Many gifted individuals find themselves muddled in the undergrowth of their potential, struggling to uncover who they are and seeking a clearer path to who they are meant to be—never knowing that there is balance and even order to be found once they accept the full complexity of their lives.
Enter Paula Prober’s “Rain forest”—an apt metaphor for the gifted experience and the inspiration behind Your Rainforest Mind: A Guide to the Well-Being of Gifted Adults and Youth.
According to Paula, “While all ecosystems are beautiful and make valuable contributions to the whole, rain forests are particularly complex: multilayered, highly sensitive, colorful, intense, creative, fragile, overwhelming, and misunderstood, while thick with possibility and pulsing with life, death, and transformation. You could say that a rain forest has far more activity than, say, a meadow or a wheat field. The rain forest is not a better ecosystem, just more complicated. It also makes an essential contribution to the planet when allowed to be itself, rather than when cut down and turned into something that it is not. The term ‘rainforest mind’ covers more than just thinking, cognition, or brain. It includes heart, soul, body, and spirit.”
In her new book, Paula leads us along the pathways that make up the labyrinthine thought processes of rainforest-minded individuals. By sharing stories from her case files, accumulated over her 25 years as a psychotherapist, she presents narratives to which we can relate and through which we may gain insight into ourselves. These cases eloquently illustrate the breadth of giftedness, beyond what we typically consider as gifted traits—intelligence, achievement, etc.—and into the emotional aspects. Topics covered include intensity, empathy, perfectionism, procrastination, creativity, loneliness, and spirituality, among others. And Paula presents strategies to respond to these issues within the context of her clients’ therapies. The back matter includes 108 endnotes and a wide array of recommended, and truly useful, resources (both books and online options) broken down by chapter for ease of reference.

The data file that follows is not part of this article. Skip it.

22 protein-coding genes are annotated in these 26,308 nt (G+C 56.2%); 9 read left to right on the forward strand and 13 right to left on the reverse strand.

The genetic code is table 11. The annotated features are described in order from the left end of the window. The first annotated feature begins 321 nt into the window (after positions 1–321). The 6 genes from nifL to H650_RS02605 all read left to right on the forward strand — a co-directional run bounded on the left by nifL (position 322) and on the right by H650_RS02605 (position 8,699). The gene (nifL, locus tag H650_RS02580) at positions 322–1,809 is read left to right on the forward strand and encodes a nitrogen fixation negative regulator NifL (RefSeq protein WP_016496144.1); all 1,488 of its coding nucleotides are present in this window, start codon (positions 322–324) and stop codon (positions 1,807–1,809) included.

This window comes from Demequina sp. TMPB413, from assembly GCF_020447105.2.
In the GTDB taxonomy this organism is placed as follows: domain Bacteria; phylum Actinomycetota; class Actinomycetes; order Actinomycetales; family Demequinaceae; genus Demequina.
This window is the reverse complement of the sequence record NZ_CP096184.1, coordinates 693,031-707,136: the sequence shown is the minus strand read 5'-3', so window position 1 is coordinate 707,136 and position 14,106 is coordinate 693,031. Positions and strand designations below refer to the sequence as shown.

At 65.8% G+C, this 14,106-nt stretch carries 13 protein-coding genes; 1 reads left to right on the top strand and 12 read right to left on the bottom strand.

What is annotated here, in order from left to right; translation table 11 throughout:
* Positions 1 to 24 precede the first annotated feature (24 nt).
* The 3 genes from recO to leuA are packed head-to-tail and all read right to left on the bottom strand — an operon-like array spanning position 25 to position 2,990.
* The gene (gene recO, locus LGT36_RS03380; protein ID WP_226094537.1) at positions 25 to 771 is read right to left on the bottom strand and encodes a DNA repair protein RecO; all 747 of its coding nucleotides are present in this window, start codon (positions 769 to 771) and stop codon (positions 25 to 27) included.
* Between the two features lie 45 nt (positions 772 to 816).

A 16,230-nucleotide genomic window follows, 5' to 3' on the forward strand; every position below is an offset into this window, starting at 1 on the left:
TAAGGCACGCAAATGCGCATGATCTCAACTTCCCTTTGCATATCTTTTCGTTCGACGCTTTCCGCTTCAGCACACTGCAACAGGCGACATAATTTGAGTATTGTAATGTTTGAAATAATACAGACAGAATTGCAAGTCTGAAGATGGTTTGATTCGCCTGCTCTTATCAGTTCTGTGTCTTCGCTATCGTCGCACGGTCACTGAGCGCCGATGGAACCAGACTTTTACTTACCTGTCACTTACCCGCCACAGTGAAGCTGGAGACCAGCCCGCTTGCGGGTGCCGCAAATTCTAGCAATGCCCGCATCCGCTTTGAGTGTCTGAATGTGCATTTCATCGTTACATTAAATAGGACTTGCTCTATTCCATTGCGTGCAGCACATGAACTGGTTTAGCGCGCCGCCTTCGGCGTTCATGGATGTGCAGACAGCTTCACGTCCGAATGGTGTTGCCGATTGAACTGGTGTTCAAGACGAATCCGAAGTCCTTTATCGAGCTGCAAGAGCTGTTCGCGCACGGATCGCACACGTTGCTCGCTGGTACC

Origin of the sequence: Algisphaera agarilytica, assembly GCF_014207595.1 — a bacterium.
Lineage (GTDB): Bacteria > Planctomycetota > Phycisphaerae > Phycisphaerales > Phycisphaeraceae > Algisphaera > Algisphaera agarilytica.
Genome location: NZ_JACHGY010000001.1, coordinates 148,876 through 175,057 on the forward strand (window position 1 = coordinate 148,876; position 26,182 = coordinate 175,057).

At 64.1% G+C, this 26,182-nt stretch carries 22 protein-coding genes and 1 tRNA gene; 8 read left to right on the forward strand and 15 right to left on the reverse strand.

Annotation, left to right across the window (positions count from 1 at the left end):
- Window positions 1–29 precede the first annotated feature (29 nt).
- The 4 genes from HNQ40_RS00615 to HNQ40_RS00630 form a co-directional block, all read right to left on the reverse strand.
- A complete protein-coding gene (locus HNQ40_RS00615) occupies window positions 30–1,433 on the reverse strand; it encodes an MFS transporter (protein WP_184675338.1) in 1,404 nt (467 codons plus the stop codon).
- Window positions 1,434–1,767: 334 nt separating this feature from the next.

I found Your Rainforest Mind to be both riveting and relevant, with the examples Paula chose to share useful and relatable to other rainforest-minded individuals who would be inclined to pick up this book. Though, of course, Your Rainforest Mind will also appeal to those who live with, work with, counsel, educate, or are curious about the gifted. By the way, if you’re asking yourself, “Do I have a rainforest mind?”, Paula provides a revealing 23-question highly unscientific quiz at the beginning of her book that might help you figure that out!
The degree to which rainforest-minded people have difficulty coming to terms or living with their unique minds varies. Some are able to navigate their journeys on their own; others require a bit more guidance from time to time. At those points, seeking the help of a trained psychotherapist—particularly one familiar with giftedness—should be an option that’s always on the table. With open minds, understanding, and appropriate support, we can all become our most authentic selves. And Your Rainforest Mind is one more tool to help us do just that.
For posts related to Paula’s work and advocacy efforts, visit her blog here: https://rainforestmind.wordpress.com/
Academic acceleration in its varied forms works for many gifted children—and there is evidence to support that. However, acceleration shouldn’t be entered into without careful deliberation. Often it’s obvious at the outset that this approach is the answer to the myriad challenges presented a particular gifted student—the need for a more demanding curriculum, the longing for like-minded peers, the chance to bypass the slow lane. Other times, it’s not as clear.
At the center of any decision to accelerate is a child—a whole human being whose complete complement of characteristics needs to be considered. Thankfully, there exists an objective tool that helps do that. Acceleration should never be viewed as one size fits all or as a final destination from which there is no return. And, at each deliberative stop, the children involved should be consulted—and their voices heard. After all, if a child is resistant to acceleration, then the acceleration is less likely to be a success.